I also have a gold dress watch that I never wear—in fact, I may sell it to finance the purchase of an Watch. ?
Good article. Wasn't that supposed to be "tapic" not haptic feedback? As a lefty who hasn't worn a watch for years it remains to be seen whether I'll give this thing a go. I was impressed with some aspects.
I also had the feeling that a lot of what they presented was ways to be subtly distracted during meetings and other group activities without those around you knowing. Unless they have a apple watch too...
"Haptic" is the correct term. Apple's page at http://www.apple.com/watch/technology/ says this: "It’s called the Taptic Engine, a linear actuator inside Apple Watch that produces haptic feedback."
When I saw this watch in the Keynote, my reaction was "now that's a smart watch I'd actually be seen wearing!". It's gorgeous and has some great features.
I could live with the charging at night - after all, we're quite accustomed to plugging in our phones and iPads.
But they lost me with the "water-resistant" vs "water-proof". It's why I wear a Rolex - even in 18kt gold with diamonds, I can shower and swim with this on with no harm. I like a watch I don't have to worry about.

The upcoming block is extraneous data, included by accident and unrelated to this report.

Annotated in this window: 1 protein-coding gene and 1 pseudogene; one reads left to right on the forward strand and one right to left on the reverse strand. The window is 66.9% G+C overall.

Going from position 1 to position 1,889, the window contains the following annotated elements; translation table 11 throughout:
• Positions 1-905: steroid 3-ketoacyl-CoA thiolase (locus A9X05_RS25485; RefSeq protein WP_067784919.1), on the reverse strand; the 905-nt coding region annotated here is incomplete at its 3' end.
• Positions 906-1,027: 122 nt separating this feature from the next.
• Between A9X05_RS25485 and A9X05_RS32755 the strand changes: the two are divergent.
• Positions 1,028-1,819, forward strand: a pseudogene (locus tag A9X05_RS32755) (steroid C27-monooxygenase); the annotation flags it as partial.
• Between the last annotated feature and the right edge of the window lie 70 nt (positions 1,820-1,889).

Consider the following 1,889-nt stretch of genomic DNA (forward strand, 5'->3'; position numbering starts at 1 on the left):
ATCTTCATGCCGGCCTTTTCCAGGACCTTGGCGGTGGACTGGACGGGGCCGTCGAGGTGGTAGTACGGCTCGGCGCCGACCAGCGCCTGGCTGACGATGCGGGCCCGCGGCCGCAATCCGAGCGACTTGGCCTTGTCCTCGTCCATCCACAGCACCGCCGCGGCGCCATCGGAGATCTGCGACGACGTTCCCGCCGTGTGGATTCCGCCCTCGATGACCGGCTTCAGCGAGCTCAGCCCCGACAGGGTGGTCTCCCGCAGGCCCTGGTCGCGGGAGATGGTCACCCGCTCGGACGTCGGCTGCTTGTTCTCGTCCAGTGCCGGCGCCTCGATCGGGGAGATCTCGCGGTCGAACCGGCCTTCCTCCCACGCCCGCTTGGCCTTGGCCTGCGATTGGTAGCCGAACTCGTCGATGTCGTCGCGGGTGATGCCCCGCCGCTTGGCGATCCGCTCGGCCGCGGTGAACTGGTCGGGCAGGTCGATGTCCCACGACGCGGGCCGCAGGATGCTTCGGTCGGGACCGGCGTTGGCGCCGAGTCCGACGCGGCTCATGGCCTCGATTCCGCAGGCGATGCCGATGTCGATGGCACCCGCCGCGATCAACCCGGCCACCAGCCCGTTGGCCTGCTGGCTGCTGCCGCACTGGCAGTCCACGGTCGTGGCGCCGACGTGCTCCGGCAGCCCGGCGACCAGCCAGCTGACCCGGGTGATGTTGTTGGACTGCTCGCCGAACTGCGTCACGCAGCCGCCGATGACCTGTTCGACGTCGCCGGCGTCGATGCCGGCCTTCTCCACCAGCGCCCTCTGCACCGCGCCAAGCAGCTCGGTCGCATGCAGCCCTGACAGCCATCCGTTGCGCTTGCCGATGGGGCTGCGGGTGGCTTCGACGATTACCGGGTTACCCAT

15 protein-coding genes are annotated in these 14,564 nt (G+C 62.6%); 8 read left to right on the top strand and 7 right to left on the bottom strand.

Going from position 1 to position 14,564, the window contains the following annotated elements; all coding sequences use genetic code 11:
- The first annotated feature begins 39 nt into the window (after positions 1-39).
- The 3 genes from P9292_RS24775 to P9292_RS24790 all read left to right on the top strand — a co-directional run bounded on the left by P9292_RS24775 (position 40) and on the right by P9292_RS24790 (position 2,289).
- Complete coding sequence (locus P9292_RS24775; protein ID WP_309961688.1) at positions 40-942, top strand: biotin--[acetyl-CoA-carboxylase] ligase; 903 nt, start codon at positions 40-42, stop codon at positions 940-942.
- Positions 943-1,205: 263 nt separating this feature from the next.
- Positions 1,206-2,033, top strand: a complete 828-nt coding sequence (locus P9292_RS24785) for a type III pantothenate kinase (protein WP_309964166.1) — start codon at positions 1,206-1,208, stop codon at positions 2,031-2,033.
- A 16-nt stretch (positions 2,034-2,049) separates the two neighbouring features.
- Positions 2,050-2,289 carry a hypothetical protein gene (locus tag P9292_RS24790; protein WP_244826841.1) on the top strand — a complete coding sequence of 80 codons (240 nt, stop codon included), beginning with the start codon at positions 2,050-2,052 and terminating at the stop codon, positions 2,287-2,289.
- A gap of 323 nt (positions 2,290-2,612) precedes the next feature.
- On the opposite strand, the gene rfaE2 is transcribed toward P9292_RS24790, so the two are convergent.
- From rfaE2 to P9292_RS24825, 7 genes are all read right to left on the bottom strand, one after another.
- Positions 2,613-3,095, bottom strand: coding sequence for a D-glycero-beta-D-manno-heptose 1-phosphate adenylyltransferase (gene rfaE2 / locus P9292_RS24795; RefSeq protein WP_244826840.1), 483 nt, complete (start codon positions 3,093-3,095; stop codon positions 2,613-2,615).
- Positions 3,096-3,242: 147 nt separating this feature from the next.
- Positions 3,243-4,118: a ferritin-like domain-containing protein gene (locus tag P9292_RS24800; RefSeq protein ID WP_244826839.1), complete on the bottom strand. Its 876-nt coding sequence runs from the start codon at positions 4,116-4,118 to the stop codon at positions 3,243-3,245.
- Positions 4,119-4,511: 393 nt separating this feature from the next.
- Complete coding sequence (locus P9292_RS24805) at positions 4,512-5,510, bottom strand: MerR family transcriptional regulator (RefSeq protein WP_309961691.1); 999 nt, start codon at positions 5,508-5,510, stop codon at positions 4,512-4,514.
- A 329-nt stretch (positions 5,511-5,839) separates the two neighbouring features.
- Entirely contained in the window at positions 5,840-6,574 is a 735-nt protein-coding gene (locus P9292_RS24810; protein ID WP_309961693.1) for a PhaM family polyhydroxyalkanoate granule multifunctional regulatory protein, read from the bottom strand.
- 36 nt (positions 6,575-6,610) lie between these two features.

Perhaps they will eventually find a way to make this watch water proof, but I doubt it - it requires a screw down crown and that would not work with the design of this crown. Too bad...it's absolutely stunning in 18kt gold.
Water proofness is a big selling point for me. My Pebble, whilst it does not compare on features and will likely get little use after the Apple Watch is out:
Lasts me 7 days on a charge
Shows 'low battery alert' with about two days left
Totally submersible and waterproof. Read Twitter underwater in the bath, shower with it on.
Always on display, motion activated backlight. The display is always on, always visible.
Physical buttons: I can play pause my podcast or just back 30 seconds by feel without having to look at the screen. Depending on my daily activities, my Pebble may well get some use still.
Why did the Apple Watch have to be so ugly?
I see the Watch requires an iPhone, but does anyone know if it will work with a iPod touch, which is basically an iPhone without the phone part?
Apple has said nothing about that, so it's hard to say. My guess is no, it won't, since many of the Apple Watch's capabilities rely on ubiquitous connectivity.